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Ordinal vs cardinal status: Two examples

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  • Bilancini, Ennio
  • Boncinelli, Leonardo

Abstract

We demonstrate that in models where agents have concerns for status the model predictions can drastically change depending on whether status is modelled as an ordinal or cardinal magnitude. As a proof, we show that two well known theoretical findings are not robust to the substitution of ordinal status with cardinal status [Frank, R.H., The Demand for Unobservable and Other Positional Goods. American Economic Review, (75):101-116, 1985.] and viceversa [Clark, A. and Oswald, R.J., Comparison-Concave Utility and Following Behavior in Social and Economic Settings. Journal of Public Economics, (70):133-155, 1998.].

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Bibliographic Info

Article provided by Elsevier in its journal Economics Letters.

Volume (Year): 101 (2008)
Issue (Month): 1 (October)
Pages: 17-19

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Handle: RePEc:eee:ecolet:v:101:y:2008:i:1:p:17-19

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Web page: http://www.elsevier.com/locate/ecolet

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Keywords: D0 Status Social comparison Ordinality Cardinality;

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References

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  1. Samuel Bowles & Yongjin Park, 2003. "Emulation, Inequality, and Work Hours: Was Thorsten Veblen Right," Department of Economics University of Siena 409, Department of Economics, University of Siena.
  2. Cooper, Ben & Garcia-Penalosa, Cecilia & Funk, Peter, 2001. "Status Effects and Negative Utility Growth," Economic Journal, Royal Economic Society, vol. 111(473), pages 642-65, July.
  3. Corneo, Giacomo & Jeanne, Olivier, 1998. "Social organization, status, and savings behavior," Journal of Public Economics, Elsevier, vol. 70(1), pages 37-51, October.
  4. Andrew Clark & David Masclet & Marie-Claire Villeval, 2006. "Effort, revenu et rang. Une étude expérimentale," Revue économique, Presses de Sciences-Po, vol. 57(3), pages 635-643.
  5. Veblen, Thorstein, 1899. "The Theory of the Leisure Class," History of Economic Thought Books, McMaster University Archive for the History of Economic Thought, number veblen1899.
  6. Ed Hopkins & Tatiana Kornienko, 2004. "Running to Keep in the Same Place: Consumer Choice as a Game of Status," ESE Discussion Papers 92, Edinburgh School of Economics, University of Edinburgh.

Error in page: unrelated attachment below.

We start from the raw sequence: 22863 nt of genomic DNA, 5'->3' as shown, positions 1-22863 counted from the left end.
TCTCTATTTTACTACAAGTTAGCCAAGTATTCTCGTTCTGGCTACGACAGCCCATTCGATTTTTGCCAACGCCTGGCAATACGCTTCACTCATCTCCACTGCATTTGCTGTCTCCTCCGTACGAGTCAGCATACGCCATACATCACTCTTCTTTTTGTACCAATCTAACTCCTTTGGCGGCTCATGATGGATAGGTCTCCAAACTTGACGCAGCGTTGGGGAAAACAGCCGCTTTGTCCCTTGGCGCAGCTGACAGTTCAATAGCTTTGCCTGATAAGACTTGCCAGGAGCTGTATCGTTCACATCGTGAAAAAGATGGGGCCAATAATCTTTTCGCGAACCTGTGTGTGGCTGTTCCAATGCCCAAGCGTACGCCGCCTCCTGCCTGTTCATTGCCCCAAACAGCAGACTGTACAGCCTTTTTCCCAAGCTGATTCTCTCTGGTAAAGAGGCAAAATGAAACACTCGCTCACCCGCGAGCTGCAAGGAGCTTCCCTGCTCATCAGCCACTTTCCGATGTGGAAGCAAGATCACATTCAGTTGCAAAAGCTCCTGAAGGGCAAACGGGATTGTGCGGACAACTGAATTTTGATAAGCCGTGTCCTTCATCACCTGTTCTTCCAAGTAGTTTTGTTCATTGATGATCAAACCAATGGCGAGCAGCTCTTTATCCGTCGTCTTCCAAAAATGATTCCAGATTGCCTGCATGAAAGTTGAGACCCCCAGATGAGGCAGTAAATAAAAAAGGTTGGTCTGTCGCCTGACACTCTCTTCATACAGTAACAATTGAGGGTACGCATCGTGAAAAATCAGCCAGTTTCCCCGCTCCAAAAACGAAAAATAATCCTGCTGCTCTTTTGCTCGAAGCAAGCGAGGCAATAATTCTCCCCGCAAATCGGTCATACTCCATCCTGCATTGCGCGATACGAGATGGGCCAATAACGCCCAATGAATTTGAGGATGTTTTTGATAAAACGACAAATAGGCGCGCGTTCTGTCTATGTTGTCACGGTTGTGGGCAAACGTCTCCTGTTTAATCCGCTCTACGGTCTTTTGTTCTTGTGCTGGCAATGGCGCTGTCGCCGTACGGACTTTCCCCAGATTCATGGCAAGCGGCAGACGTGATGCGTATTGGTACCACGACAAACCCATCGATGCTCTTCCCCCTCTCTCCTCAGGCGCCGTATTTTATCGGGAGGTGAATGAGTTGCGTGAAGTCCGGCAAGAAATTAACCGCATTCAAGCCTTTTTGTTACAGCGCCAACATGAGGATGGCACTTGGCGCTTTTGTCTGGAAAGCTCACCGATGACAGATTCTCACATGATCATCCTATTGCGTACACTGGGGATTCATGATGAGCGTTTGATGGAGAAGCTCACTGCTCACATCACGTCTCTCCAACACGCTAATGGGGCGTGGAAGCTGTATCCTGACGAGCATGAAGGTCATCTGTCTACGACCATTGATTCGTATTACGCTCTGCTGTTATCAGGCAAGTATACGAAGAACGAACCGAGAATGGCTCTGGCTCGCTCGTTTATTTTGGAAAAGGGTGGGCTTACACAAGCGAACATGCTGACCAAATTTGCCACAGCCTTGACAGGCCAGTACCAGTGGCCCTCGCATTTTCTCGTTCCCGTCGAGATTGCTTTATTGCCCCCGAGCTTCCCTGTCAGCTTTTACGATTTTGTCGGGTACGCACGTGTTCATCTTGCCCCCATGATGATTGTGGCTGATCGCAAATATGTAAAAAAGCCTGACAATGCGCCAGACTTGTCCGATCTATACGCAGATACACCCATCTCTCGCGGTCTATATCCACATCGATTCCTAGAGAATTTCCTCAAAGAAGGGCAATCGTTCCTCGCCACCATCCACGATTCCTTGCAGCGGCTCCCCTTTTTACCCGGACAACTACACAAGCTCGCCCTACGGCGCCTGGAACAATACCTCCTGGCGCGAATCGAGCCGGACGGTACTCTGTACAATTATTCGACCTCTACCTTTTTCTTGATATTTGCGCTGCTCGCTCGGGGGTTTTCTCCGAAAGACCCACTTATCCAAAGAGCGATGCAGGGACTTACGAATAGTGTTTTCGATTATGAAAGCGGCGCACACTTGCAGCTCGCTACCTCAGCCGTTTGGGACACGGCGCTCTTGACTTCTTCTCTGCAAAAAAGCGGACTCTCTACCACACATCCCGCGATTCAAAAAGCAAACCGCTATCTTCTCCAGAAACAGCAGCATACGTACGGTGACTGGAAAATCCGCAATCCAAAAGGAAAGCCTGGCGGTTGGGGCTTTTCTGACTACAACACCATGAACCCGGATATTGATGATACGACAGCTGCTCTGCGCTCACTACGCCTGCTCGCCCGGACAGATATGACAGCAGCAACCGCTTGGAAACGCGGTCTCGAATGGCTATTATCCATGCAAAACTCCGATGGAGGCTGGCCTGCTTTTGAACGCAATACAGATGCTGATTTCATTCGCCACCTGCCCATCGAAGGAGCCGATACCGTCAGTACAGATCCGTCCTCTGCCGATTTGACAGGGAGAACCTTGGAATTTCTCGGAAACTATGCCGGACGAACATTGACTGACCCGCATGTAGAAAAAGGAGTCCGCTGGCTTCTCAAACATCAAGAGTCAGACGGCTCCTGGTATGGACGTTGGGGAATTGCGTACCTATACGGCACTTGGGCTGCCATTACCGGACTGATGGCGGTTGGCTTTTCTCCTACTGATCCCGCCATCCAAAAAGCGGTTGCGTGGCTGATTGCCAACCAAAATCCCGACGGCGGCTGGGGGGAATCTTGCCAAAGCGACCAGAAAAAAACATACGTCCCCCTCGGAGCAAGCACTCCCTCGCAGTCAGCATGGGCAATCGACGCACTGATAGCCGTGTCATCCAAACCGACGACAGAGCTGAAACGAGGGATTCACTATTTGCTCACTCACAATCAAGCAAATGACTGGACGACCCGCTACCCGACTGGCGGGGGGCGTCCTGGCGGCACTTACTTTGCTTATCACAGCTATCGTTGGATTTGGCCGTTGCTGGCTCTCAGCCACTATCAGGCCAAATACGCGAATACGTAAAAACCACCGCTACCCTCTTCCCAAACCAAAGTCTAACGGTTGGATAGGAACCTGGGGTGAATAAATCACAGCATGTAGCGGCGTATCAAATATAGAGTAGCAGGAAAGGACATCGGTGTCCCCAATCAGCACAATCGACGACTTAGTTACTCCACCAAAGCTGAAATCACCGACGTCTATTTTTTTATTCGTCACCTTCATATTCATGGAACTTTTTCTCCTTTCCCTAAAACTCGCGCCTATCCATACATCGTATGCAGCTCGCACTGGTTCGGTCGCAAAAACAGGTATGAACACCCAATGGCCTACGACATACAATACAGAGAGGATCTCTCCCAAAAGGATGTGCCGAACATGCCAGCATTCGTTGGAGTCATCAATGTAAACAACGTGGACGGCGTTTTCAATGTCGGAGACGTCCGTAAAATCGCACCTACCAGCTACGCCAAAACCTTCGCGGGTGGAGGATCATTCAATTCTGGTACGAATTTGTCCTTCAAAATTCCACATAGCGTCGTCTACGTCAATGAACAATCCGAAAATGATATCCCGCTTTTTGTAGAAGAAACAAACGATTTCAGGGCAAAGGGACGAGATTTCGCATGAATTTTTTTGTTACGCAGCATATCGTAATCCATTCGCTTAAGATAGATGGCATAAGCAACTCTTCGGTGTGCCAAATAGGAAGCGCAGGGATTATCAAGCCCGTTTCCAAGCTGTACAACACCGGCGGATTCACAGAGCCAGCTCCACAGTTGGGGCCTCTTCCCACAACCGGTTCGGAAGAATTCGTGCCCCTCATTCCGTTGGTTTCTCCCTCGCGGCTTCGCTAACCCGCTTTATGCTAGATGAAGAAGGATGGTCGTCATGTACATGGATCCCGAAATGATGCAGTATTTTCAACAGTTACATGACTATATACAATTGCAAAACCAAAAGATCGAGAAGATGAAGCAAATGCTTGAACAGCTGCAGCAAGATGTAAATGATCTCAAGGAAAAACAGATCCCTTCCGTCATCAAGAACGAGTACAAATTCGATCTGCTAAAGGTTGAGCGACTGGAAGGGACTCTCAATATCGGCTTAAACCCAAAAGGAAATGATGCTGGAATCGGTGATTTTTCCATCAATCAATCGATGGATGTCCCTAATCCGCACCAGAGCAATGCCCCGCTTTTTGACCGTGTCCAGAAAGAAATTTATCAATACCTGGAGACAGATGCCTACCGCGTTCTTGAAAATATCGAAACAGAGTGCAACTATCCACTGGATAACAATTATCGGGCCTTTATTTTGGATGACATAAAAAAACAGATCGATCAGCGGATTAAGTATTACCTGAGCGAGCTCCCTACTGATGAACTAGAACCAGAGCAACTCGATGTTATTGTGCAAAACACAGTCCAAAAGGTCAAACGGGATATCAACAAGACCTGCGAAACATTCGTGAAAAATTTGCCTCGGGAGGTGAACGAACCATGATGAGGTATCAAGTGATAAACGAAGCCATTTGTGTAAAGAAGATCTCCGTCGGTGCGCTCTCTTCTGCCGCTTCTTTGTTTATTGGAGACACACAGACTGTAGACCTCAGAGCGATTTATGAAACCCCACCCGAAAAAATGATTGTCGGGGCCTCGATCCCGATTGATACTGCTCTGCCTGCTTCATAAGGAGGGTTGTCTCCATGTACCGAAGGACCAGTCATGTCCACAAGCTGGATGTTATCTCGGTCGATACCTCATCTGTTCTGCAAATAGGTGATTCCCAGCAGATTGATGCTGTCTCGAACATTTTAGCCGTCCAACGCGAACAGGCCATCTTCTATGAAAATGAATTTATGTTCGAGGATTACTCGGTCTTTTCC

7. Cole, Harold L & Mailath, George J & Postlewaite, Andrew, 1992. "Social Norms, Savings Behavior, and Growth," Journal of Political Economy, University of Chicago Press, vol. 100(6), pages 1092-1125, December.
  8. Fershtman, Chaim & Murphy, Kevin M & Weiss, Yoram, 1996. "Social Status, Education, and Growth," Journal of Political Economy, University of Chicago Press, vol. 104(1), pages 108-32, February.
  9. Andrew E. Clark & Paul Frijters & Michael A. Shields, 2008. "Relative Income, Happiness, and Utility: An Explanation for the Easterlin Paradox and Other Puzzles," Journal of Economic Literature, American Economic Association, vol. 46(1), pages 95-144, March.
  10. Clark, Andrew E. & Oswald, Andrew J., 1998. "Comparison-concave utility and following behaviour in social and economic settings," Journal of Public Economics, Elsevier, vol. 70(1), pages 133-155, October.
  11. Bagwell, Laurie Simon & Bernheim, B Douglas, 1996. "Veblen Effects in a Theory of Conspicuous Consumption," American Economic Review, American Economic Association, vol. 86(3), pages 349-73, June.
  12. Frank, Robert H, 1985. "The Demand for Unobservable and Other Nonpositional Goods," American Economic Review, American Economic Association, vol. 75(1), pages 101-16, March.
  13. Robson, Arthur J, 1992. "Status, the Distribution of Wealth, Private and Social Attitudes to Risk," Econometrica, Econometric Society, vol. 60(4), pages 837-57, July.
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Cited by:
  1. Ennio Bilancini & Simone D’Alessandro, 2011. "Long-run Welfare under Externalities in Consumption, Leisure, and Production: A Case for Happy Degrowth vs. Unhappy Growth," Department of Economics 0667, University of Modena and Reggio E., Faculty of Economics "Marco Biagi".
  2. Christopher Tsoukis & Frédéric Tournemaine, 2013. "Status In A Canonical Macro Model: Labour Supply, Growth And Inequality," Manchester School, University of Manchester, vol. 81, pages 65-92, October.
  3. Bilancini, Ennio & Boncinelli, Leonardo, 2014. "Instrumental cardinal concerns for social status in two-sided matching with non-transferable utility," European Economic Review, Elsevier, vol. 67(C), pages 174-189.
  4. Ennio Bilancini & Leonardo Boncinelli, 2008. "Redistribution and the Notion of Social Status," Center for Economic Research (RECent) 029, University of Modena and Reggio E., Dept. of Economics.
  5. Ennio Bilancini & Massimo D'Antoni, 2008. "Pensions and Intergenerational Risk-Sharing When Relative Consumption Matters," Department of Economics University of Siena 541, Department of Economics, University of Siena.

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